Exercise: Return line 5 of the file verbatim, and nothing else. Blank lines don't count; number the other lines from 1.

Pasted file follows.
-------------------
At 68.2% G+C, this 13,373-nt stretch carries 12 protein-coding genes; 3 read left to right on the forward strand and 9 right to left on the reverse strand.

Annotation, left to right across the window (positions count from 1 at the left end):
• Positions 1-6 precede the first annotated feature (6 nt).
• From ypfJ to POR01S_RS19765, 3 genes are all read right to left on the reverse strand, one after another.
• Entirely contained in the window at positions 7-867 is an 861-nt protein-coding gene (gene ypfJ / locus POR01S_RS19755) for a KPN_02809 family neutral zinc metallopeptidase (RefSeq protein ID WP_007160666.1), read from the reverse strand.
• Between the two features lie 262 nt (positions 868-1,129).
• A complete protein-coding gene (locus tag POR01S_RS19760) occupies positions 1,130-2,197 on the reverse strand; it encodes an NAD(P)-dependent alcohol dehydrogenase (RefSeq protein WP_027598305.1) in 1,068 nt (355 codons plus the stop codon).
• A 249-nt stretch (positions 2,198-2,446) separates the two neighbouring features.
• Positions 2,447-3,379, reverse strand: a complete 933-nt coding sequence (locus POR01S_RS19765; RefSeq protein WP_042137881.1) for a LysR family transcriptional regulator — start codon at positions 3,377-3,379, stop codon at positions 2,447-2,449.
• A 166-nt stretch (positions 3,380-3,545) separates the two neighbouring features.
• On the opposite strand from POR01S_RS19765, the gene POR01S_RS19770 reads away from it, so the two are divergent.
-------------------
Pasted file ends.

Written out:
• Entirely contained in the window at positions 7-867 is an 861-nt protein-coding gene (gene ypfJ / locus POR01S_RS19755) for a KPN_02809 family neutral zinc metallopeptidase (RefSeq protein ID WP_007160666.1), read from the reverse strand.